4. Inaccurate deliveries
Supplier deliveries can be a significant cause of stock issues if they are not checked and booked into the system accurately. You should check every delivery against a purchase order and the only items that should be added to stock are the ones that have been successfully delivered.
5. Pick and Pack Errors
Sending duplicate items, missing items off an order, and sending the wrong product are all simple, but avoidable causes of inaccurate inventory figures.
11 Inventory Cycle Counting Tips
Now that we know what an inventory cycle count is and why it’s important, it’s time to share our 11 top tips and best practices. Following these will ensure your inventory cycle counts are successful, efficient and accurate.
When doing your cycle counts, it’s essential to do what works for your business as we all have different processes, warehouses, and products to manage.
1. Do One Cycle Count Per Year
The frequency of your cycle counts will come down to how many SKUs you hold, how many warehouse locations you have, and your inventory turnover rate. For companies with a high inventory turnover rate, regular counts will be crucial to maintaining a consistent flow of inventory coming in and orders going out.
As a baseline, we recommend conducting a cycle count every 12-13 weeks, roughly every quarter. This will help to catch problems before they develop into more significant issues. The minimum number of counts you should do is one per year, but only if you have a small amount of inventory to manage.
2. More Cycle Counts, Less Physical Counts
We’ve already explained the impact that physical inventory counts can have on a business, particularly manufacturers. The less time spent counting and stopping production lines, the better. Cycle counts are a great way to prevent your operation being put on standby.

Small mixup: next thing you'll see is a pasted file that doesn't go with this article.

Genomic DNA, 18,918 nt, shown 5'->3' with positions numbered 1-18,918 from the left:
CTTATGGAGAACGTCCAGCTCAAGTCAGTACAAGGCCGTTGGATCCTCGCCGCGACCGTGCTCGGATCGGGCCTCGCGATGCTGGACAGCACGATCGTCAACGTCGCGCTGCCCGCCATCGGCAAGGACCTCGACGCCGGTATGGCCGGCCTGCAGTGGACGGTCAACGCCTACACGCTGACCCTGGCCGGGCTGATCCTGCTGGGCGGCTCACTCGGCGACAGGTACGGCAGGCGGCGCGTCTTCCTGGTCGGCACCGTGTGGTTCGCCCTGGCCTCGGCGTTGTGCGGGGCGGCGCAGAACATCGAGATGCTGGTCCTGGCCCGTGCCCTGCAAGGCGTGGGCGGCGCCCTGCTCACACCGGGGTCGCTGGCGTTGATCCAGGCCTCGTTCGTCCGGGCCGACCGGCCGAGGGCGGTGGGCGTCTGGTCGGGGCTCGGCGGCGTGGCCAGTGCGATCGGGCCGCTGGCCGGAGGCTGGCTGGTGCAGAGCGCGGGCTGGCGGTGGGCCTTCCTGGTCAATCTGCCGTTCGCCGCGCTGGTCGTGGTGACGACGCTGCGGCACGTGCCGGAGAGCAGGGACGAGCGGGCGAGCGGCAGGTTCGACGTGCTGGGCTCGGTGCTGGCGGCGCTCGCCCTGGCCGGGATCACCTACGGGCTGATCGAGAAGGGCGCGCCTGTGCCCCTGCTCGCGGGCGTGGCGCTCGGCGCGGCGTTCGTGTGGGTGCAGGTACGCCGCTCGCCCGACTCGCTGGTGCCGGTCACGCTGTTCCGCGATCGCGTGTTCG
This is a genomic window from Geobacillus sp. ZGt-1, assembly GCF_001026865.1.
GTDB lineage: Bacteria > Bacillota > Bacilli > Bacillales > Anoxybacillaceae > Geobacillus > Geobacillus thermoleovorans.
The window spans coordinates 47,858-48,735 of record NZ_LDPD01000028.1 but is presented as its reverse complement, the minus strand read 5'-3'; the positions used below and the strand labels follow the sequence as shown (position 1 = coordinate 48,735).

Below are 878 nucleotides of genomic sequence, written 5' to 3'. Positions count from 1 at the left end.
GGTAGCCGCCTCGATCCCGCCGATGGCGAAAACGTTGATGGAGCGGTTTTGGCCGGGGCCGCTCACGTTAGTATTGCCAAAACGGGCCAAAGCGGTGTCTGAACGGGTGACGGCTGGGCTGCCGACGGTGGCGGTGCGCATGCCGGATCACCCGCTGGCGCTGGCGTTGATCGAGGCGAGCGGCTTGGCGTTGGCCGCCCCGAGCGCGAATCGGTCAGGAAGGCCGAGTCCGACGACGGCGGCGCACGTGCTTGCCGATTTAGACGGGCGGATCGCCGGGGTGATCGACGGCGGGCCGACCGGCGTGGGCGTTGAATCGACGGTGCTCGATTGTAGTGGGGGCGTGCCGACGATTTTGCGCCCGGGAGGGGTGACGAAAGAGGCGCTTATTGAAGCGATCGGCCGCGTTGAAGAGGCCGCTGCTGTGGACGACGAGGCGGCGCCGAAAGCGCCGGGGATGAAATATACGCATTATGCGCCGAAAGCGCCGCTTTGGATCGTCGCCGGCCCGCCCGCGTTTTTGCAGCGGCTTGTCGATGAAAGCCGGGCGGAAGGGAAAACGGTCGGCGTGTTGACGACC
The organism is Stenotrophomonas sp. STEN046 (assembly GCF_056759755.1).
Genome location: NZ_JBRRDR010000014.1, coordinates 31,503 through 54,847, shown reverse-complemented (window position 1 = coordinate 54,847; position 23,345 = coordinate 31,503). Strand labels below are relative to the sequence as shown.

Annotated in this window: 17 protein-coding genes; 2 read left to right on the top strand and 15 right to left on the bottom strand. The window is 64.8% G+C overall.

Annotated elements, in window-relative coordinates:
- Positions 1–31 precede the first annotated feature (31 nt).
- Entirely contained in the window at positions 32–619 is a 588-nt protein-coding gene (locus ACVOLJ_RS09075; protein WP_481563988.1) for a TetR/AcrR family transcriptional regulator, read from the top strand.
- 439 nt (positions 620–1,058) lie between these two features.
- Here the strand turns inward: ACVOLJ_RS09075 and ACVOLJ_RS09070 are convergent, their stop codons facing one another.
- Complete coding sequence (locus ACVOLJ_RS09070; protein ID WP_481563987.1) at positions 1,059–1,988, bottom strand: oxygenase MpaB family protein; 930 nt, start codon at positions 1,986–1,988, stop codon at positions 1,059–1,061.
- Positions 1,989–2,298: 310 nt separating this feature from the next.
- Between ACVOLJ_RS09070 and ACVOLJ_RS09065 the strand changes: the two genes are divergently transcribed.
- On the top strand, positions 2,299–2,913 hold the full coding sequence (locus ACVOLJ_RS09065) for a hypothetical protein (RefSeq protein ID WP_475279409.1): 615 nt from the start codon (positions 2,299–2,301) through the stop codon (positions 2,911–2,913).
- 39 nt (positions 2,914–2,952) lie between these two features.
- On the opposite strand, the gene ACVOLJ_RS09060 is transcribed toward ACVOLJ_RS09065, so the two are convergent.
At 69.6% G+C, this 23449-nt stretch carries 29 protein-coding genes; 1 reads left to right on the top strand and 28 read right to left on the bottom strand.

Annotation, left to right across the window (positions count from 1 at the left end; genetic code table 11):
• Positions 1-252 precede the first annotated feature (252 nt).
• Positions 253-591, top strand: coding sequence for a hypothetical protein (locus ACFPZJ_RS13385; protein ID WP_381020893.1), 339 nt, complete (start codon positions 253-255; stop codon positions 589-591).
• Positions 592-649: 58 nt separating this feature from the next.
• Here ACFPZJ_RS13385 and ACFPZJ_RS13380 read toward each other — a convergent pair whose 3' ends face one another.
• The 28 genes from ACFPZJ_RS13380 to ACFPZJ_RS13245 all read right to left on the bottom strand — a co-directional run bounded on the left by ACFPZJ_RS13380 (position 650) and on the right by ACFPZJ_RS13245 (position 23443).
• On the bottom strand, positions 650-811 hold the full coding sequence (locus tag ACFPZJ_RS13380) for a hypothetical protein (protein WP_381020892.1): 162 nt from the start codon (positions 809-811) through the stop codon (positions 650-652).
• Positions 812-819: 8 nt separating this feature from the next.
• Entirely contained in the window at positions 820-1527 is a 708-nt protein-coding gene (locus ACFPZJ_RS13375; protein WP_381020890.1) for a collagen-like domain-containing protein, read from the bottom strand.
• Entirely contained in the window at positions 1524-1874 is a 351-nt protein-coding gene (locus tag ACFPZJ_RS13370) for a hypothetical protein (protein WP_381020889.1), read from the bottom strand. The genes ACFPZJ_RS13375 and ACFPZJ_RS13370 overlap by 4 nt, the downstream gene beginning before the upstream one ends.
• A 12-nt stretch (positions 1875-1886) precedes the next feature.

Introducing regular cycle counts into your inventory management process will reduce the number of physical counts you need to do at the end of the year, saving significant amounts of time and money.
3. Cycle Count in a Pattern
Because cycle counts are an ongoing process, it’s essential to have a plan in place before the count begins. Best practice is to plan a logical route through your warehouse and divide it into manageable counting sections. This will ensure that you can pick up where you left off last time and reduce the chance of double counts.
Additionally, be aware of any changes to stock locations and new product lines. If a new product has been added to the warehouse in a section you have already counted, it could be some time before you get round to counting it again. This speaks to the importance of logging new deliveries accurately to reduce inventory issues.
4. Maintain an Accurate Inventory Count
The whole point of having inventory counting methods in place is to maintain accurate inventory figures! We’ve seen what some of the common causes of inventory issues are, so working to avoid these by conducting regular cycle counts is vital.
The cost of poor inventory management is increased customer service costs and alienated customers. Higher return rates will also impact your bottom line, as well as having to resend the correct items, and maybe even comping customers with vouchers, free products and discounts.
5. Have a Plan
Having a plan for counting inventory is different to planning your route and having a cycle count pattern. Integrating regular inventory checks into existing processes will ensure that it doesn’t become a chore and forgotten about in six months.
If you regularly experience inventory issues, or your business is expanding the inventory you carry, it might be best to assign one employee sole responsibility for your cycle counts. Although it may be faster to have multiple people conducting counts, in some cases, it can lead to more errors and cause more issues than it solves.
6. Organize Your Inventory
Having a tidy and well-organized warehouse certainly helps to maintain accurate inventory figures. The same products must be kept in one location in the warehouse so they can be counted correctly. Ensuring returns are added back into the correct location, and aren’t left elsewhere is also crucial.